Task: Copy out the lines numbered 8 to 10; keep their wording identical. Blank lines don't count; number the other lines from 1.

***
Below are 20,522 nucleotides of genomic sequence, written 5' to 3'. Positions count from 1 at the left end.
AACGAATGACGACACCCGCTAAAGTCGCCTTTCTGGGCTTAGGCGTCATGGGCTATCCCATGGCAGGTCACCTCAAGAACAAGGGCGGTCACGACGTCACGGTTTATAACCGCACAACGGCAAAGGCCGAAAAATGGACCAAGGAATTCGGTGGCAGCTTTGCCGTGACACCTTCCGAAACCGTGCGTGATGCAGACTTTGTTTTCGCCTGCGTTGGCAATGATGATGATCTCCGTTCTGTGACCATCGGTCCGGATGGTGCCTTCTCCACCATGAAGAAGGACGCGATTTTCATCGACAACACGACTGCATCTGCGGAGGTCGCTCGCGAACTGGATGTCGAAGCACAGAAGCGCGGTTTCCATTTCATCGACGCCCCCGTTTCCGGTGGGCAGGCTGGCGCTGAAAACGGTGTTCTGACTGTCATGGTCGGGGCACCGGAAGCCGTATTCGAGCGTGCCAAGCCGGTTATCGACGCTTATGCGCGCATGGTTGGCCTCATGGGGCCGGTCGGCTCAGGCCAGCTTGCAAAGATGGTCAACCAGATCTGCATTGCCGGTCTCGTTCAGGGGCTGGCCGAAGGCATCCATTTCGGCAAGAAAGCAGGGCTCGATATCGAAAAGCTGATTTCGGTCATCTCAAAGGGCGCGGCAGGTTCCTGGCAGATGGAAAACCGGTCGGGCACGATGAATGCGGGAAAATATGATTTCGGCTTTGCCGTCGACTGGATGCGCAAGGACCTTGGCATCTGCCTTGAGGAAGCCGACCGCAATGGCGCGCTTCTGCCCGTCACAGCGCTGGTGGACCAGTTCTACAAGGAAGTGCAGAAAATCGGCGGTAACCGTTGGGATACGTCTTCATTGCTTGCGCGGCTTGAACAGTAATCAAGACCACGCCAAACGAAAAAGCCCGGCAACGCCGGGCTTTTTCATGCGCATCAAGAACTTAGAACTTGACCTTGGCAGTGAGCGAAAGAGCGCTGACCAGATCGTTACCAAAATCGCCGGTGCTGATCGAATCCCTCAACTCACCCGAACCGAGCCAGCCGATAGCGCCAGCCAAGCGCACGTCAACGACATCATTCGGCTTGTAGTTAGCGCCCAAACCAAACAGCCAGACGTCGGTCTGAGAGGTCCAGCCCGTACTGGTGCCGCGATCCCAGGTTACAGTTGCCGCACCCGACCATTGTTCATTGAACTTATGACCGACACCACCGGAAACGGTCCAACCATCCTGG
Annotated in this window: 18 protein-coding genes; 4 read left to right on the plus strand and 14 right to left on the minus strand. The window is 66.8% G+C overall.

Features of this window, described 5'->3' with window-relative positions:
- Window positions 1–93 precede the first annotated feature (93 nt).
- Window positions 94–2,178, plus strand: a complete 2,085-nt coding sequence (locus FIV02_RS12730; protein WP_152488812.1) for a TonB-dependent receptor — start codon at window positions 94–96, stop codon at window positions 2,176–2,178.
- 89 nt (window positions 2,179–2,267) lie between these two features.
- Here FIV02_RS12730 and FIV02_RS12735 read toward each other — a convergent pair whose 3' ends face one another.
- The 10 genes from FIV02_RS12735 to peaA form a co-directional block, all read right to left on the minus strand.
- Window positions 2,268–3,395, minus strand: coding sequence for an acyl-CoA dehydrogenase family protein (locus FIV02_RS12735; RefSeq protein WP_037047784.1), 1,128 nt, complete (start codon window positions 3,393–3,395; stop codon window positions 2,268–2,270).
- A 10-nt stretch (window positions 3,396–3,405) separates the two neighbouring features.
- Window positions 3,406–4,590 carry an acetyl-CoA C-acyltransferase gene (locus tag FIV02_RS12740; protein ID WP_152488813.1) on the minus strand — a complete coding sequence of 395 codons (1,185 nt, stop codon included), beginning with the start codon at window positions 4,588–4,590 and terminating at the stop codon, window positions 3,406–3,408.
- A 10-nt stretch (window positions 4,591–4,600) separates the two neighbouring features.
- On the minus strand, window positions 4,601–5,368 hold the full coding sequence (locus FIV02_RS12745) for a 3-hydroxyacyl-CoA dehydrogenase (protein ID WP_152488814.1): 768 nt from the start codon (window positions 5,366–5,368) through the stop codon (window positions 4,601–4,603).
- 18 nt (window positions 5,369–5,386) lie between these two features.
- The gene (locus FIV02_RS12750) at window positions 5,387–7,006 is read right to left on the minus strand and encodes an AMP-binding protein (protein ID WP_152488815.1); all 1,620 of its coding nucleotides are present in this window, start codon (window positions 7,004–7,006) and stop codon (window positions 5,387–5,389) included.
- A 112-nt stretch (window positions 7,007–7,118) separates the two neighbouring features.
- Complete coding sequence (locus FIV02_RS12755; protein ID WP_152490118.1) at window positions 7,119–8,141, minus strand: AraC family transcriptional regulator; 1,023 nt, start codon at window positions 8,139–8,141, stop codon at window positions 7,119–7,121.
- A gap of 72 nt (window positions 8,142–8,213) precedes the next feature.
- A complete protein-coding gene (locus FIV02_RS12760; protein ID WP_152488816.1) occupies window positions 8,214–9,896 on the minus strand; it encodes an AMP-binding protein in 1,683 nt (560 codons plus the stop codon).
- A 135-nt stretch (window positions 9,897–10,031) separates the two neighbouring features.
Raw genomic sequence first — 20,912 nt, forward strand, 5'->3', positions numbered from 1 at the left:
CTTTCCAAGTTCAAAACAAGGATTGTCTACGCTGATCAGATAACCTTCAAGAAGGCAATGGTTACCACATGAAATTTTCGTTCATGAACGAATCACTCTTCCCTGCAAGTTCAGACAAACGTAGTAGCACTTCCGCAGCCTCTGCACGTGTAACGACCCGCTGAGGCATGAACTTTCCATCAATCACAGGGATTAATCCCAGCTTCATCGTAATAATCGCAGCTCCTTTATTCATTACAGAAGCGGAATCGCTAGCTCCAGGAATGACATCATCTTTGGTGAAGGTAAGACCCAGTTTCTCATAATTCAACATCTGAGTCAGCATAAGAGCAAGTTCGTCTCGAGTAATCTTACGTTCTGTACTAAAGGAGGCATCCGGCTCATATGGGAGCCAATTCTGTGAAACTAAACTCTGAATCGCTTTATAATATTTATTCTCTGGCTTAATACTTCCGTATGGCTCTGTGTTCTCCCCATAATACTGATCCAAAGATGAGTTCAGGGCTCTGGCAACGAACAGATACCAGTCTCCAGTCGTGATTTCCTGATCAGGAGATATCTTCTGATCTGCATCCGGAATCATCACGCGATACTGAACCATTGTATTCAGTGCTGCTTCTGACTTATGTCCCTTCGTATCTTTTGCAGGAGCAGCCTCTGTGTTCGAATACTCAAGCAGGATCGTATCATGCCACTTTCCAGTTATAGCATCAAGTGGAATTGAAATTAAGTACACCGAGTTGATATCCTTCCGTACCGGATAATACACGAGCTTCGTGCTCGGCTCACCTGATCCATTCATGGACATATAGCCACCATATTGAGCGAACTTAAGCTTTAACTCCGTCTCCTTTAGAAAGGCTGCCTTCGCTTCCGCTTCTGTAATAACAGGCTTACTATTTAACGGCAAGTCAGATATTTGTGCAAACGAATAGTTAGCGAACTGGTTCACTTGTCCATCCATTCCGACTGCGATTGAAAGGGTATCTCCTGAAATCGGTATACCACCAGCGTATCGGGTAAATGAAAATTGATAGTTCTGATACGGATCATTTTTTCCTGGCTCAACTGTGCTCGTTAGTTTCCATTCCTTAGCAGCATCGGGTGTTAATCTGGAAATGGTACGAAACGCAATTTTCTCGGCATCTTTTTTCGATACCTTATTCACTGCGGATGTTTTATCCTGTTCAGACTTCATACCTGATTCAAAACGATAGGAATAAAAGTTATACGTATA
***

- Here FIV02_RS12730 and FIV02_RS12735 read toward each other — a convergent pair whose 3' ends face one another.
- The 10 genes from FIV02_RS12735 to peaA form a co-directional block, all read right to left on the minus strand.
- Window positions 2,268–3,395, minus strand: coding sequence for an acyl-CoA dehydrogenase family protein (locus FIV02_RS12735; RefSeq protein WP_037047784.1), 1,128 nt, complete (start codon window positions 3,393–3,395; stop codon window positions 2,268–2,270).